Nobody believed this account – particularly since both Trump and Sessions had previously praised Comey for making the very same statements – and the phony cover story fell apart almost instantly. When Trump gave his interview to NBC a day later, he put an end to the false narrative, admitting that in fact the recommendation from the Justice Department was not the reason he had fired Comey.

This context is significant because normally people create false stories when they have something to hide. Now it may be that the false account was created for political reasons, because Trump wanted to avoid the perception that he was interfering with the FBI investigation when in fact that was not his intention, but Trump’s subsequent statements do not support such an inference.

On the contrary, they reveal his desire to end the investigation.

If Trump’s concern were to avoid the perception of interference with the criminal investigation, it is impossible to believe that he would admit that he was thinking of the Russia investigation when he decided to fire Comey. The subsequent exculpatory statements in the interview, about doing the investigation properly, are things that you would expect the president to say in such an interview.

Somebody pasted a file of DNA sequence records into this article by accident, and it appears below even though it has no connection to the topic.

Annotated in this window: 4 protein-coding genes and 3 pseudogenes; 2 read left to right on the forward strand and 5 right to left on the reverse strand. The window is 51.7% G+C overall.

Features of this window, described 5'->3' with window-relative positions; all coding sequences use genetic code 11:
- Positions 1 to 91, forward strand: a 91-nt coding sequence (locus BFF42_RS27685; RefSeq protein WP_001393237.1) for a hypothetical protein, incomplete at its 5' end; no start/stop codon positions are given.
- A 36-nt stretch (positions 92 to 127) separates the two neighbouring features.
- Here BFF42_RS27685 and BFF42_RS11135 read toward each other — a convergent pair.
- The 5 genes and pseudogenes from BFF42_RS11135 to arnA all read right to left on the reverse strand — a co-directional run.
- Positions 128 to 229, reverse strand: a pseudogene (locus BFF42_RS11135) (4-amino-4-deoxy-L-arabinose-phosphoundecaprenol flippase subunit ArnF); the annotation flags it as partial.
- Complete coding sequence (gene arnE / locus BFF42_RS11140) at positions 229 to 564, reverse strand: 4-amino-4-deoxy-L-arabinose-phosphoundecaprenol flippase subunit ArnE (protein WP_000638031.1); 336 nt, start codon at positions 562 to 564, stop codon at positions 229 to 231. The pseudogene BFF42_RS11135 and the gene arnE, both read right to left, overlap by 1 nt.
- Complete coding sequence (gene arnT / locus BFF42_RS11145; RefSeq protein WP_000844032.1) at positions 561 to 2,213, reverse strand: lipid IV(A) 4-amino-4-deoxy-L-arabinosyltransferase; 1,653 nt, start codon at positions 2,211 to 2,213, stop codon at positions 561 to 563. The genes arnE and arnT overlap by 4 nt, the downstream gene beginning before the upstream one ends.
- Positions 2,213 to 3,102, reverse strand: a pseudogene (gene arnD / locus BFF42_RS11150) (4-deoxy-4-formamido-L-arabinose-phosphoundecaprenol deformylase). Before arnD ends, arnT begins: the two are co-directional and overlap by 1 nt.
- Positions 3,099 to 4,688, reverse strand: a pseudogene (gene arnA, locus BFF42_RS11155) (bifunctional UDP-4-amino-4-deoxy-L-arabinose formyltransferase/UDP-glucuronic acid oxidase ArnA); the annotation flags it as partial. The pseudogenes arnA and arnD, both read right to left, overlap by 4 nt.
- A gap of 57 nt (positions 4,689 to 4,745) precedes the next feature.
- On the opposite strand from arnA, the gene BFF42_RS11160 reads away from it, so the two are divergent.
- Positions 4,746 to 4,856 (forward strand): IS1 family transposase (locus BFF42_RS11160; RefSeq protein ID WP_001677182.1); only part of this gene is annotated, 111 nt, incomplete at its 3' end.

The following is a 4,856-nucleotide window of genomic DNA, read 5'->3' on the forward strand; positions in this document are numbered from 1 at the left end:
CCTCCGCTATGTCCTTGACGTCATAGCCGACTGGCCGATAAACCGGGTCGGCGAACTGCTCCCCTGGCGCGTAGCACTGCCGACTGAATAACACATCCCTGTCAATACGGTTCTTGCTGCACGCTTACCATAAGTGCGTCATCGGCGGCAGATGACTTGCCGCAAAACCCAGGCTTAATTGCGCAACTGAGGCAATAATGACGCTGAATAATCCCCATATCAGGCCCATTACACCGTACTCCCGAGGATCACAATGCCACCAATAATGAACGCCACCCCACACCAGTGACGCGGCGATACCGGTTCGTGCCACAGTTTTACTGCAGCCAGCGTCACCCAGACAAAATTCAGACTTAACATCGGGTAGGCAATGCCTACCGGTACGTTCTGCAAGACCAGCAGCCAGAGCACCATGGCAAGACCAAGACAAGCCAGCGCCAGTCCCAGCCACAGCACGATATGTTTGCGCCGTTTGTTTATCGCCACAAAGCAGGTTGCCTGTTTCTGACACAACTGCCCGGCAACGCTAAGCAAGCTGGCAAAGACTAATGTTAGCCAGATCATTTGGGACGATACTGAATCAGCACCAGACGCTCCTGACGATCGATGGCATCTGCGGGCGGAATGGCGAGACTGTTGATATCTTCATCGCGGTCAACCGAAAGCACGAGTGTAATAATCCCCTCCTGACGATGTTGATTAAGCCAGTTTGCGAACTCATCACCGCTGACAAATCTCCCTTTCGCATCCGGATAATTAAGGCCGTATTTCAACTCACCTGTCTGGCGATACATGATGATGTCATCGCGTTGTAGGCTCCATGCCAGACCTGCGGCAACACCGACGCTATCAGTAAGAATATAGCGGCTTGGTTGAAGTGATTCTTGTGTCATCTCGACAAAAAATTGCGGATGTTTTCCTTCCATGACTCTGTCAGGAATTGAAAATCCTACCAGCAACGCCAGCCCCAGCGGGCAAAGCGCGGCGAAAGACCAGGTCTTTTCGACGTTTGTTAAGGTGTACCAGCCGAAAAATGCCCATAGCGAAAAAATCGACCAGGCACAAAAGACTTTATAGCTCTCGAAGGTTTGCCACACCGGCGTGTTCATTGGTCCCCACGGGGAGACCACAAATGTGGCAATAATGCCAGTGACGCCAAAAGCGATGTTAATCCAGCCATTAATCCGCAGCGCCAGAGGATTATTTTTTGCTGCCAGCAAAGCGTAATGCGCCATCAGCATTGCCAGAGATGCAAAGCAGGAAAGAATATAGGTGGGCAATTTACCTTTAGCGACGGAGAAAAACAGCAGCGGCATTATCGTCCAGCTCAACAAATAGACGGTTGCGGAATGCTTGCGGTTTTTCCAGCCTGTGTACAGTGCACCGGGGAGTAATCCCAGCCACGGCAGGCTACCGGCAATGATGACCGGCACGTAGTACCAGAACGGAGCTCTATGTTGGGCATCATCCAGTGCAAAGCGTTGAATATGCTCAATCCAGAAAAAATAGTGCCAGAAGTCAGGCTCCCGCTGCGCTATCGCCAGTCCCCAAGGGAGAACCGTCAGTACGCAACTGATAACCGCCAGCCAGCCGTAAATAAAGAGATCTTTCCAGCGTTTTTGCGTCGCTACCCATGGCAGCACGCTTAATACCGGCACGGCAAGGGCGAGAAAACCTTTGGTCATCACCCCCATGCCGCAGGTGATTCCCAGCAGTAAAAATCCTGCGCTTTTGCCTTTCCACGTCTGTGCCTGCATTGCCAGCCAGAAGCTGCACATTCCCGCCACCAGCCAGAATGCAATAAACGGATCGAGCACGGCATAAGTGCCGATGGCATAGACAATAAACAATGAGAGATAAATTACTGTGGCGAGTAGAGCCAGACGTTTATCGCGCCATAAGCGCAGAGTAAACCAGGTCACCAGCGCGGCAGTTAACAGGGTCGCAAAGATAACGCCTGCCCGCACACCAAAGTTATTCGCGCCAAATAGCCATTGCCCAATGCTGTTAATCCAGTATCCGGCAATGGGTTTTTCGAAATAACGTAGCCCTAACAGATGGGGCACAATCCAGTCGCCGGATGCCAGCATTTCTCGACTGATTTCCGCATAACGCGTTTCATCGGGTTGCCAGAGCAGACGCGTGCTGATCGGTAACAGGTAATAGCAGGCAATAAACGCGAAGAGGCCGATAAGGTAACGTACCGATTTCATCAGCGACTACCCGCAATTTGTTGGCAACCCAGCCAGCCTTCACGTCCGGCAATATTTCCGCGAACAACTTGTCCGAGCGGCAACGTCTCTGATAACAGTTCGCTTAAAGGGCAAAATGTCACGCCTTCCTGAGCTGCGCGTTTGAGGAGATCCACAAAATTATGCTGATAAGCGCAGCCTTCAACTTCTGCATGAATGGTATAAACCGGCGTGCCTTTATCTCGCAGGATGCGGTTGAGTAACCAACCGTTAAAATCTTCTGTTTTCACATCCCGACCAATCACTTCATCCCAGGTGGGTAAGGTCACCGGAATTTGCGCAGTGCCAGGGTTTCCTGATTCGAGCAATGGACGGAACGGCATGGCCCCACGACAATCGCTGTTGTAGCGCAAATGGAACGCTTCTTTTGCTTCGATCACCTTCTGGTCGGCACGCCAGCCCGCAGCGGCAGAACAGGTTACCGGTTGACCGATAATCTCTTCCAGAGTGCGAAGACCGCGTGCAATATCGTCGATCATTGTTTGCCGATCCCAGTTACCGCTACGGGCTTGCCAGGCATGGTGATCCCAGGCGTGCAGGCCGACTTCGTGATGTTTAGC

The statement about why he fired Comey, on the other hand, is unexpected and contrary to norms, and therefore has to it the ring of truth. As a “statement against interest,” exposing Trump to potential criminal liability for obstruction of justice, Federal Rule of Evidence 804(b)(3) would likely deem Trump’s incriminating explanation sufficiently reliable to be admitted into evidence as an exception to hearsay (it would also be an “admission” under the Rules if Trump were the defendant, but the point is that the evidence rules presume some measure of reliability in statements that are “against interest,” as this one was).